Letter 387g

387g. Schelling to Carl Joseph Windischmann in Aschaffenburg: Bamberg, 24 October 1804 [*]

Bamberg, 24 October 1804

Before Easter I will be publishing a piece, “Description of the Sect currently opposing Philosophy in Bavaria,” treating the former almost solely satirically, but the matter itself quite seriously and thoroughly. To that end, I need the volumes of the Munich Oberdeutsche allgemeine Litteraturzeitung from 1803 and 1804. Might you be able to secure those for me from your reading circle and send them along? [1]

People in Bamberg are in a rather embarrassing position with regard to me, though I cannot guarantee that when this piece does appear people will not be imprudent enough to expel me from the territory.

Nor do I demand better, and want merely not to be pushed out the way, as it were, maliciously and insidiously under the cover of darkness. I would, however, just in case, like to have the option of an asylum under your own prince elector. I am not asking for a position, merely perhaps for an honorary position and a peaceful set of circumstances under which to live — preferably in Regensburg. Do you believe I might attain such? [2]

There is considerable public noise about Kilian and Marcus. Although this affair does not concern me at all, [3] for now please do assure whoever talks about it that things will end very good for Marcus and very badly for Kilian. [4]

A Dio! [5]



[*] Sources: Plitt 2:35–36; Fuhrmans 3:130–31. — Dating: Plitt dates this letter to 21 October 1804.

Aschaffenburg, where Windischmann was residing, is located ca. 60 km northwest of Würzburg (Neueste Post. Karte von Deutschland und den angrenzenden Laendern, ed. T. Molls [Vienna 1805]):



[1] This piece never appeared. It was replaced instead by Schelling’s To the Public, which appeared in the Intelligenzblatt of the Jenaische Allgemeine Literatur-Zeitung 48 (6 May 1805), 417–22 (letter/document 393b), after attacks on him increasingly took the form of personal defamation in early 1805.

Schelling did, however, apparently reconsider publishing it after all and sent a letter to this effect on 26 December 1804 to a bookseller in Jena (the Akademische Buchhandlung), which answered him on 17 February 1806 (Fuhrmans 1:346), maintaining that had the piece appeared when Schelling had initially made the proposal, presumably in the autumn of 1804, they would have been interested. Indeed, the announcement the bookseller had published elicited a favorable response.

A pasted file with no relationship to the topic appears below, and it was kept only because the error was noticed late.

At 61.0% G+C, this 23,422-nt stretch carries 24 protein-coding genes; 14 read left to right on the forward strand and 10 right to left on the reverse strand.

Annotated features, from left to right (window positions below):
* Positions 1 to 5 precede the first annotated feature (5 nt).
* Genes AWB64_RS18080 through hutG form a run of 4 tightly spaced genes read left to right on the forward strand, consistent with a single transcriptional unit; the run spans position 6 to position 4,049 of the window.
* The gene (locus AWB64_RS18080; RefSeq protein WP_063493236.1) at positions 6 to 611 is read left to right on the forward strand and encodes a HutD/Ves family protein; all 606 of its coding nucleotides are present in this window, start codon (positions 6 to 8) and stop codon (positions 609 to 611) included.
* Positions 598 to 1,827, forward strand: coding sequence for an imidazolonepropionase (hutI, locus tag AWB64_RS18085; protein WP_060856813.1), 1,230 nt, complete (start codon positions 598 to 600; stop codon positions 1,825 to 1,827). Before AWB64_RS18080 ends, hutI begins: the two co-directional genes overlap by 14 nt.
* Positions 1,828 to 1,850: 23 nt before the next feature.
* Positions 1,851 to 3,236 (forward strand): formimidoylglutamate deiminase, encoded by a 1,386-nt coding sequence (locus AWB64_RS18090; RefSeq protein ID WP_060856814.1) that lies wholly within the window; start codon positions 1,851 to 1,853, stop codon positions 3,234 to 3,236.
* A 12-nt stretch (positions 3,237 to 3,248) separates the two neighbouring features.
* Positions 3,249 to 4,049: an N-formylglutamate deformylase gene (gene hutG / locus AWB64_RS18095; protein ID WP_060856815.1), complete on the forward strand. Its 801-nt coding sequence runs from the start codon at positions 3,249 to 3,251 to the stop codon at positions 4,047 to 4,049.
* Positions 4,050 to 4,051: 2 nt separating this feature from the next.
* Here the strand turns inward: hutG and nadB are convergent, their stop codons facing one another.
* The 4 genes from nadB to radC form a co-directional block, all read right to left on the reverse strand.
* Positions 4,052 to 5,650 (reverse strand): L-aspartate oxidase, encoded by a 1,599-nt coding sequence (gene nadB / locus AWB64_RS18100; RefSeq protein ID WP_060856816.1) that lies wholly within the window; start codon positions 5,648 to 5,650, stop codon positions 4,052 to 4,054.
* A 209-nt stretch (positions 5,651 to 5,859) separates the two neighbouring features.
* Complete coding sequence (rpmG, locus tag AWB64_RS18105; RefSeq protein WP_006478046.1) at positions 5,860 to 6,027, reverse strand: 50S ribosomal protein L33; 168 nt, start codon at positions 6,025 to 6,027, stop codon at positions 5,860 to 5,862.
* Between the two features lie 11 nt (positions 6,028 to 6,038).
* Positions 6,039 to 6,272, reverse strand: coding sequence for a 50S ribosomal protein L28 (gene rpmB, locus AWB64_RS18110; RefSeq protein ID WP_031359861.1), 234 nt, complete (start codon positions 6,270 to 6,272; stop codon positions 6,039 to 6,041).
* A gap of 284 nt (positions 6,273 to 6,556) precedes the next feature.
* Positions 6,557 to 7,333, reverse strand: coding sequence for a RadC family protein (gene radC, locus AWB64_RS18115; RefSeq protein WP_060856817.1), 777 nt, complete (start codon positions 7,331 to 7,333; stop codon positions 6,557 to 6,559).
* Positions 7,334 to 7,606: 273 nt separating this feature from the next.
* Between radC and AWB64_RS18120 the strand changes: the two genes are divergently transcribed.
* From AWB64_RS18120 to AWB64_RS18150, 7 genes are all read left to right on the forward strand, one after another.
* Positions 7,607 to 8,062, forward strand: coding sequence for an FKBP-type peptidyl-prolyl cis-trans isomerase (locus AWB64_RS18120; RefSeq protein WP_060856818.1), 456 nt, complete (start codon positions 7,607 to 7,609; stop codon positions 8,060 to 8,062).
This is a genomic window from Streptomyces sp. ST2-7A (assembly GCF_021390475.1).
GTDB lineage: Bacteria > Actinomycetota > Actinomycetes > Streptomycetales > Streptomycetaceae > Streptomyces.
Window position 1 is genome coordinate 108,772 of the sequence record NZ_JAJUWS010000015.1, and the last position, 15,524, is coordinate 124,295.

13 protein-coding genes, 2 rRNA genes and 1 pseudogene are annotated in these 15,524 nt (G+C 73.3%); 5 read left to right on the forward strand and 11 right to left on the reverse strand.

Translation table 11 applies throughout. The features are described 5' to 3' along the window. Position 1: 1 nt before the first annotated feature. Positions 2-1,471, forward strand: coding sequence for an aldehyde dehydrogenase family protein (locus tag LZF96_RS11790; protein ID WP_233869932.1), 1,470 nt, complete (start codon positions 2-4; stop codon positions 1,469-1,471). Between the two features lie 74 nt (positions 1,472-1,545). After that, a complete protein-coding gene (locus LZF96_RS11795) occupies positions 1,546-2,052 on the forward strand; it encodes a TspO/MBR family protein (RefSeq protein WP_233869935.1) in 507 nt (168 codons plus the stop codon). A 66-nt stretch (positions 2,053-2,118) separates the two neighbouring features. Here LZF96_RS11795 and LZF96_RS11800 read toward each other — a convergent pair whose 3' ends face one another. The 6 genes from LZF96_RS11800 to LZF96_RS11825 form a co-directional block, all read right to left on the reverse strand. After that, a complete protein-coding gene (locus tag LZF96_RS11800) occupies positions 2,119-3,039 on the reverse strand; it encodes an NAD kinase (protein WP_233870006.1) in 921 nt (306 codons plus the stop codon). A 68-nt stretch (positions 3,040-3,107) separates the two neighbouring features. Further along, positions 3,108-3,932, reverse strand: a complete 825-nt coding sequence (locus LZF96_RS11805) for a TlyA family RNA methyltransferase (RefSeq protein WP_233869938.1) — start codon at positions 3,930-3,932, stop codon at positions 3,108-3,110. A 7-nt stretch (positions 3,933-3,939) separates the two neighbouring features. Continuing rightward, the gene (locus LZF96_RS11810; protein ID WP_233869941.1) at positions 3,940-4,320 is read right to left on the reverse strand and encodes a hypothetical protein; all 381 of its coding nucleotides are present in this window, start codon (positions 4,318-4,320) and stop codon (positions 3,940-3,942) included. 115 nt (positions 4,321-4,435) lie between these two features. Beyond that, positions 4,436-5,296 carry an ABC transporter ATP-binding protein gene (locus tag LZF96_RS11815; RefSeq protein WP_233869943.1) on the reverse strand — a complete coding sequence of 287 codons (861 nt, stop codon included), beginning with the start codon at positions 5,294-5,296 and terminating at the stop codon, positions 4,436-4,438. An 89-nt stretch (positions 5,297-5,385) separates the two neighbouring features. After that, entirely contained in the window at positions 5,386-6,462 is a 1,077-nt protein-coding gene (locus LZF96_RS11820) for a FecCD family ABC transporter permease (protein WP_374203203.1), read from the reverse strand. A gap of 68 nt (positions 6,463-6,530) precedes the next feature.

As it was, however, the fire had “burned out” in the interim, and they found it inadvisable to take on the project. Schelling may also have considered that its publication might make it difficult for him to stay in Bavaria (he and Caroline would move to Munich in the late spring of 1806), prompting him to drop the project yet again.

Concerning the adversarial position of the Oberdeutsche allgemeine Litteraturzeitung, see Kuno Fischer’s discussion in the supplementary appendix on Bavarian Catholic opposition to Schelling. Back.

[2] Regensburg is located ca. 125 km northeast of Munich, and ca. 210 km southeast of Würzburg, Erlangen ca. 90 km southeast of Würzburg (Neueste Post. Karte von Deutschland und den angrenzenden Laendern, ed. T. Molls [Vienna 1805]):


Schelling and Caroline did not have to take refuge in Regensburg, but his apprehension here trenchantly demonstrates his sense that his position in Würzburg and Bavaria was becoming increasingly precarious. Back.

[3] At issue is the article on Würzburg Marcus published anonymously in the Zeitung für die elegante Welt. Concerning the background and ensuing scandal between Kilian and Marcus, see note 4 there. Back.

[4] Such was not really the case. See Hegel to Friedrich Immanuel Niethammer on 10 December 1804 (Georg Wilhelm Friedrich Hegel’s Werke, vol. 19: Briefe von und an Hegel [Leipzig 1887], 1:45): “Yesterday I heard about Marcus’s triumph over Kilian; I feel sorry for him insofar as, amid his strictly legal victory, he is nonetheless the vanquished party.” See Marcus’s letter to Schelling on 14 October 1804 (letter 387f), notes 1 and 3. Back.

[5] Italian, here: “Godspeed.” Back.

Translation © 2017 Doug Stott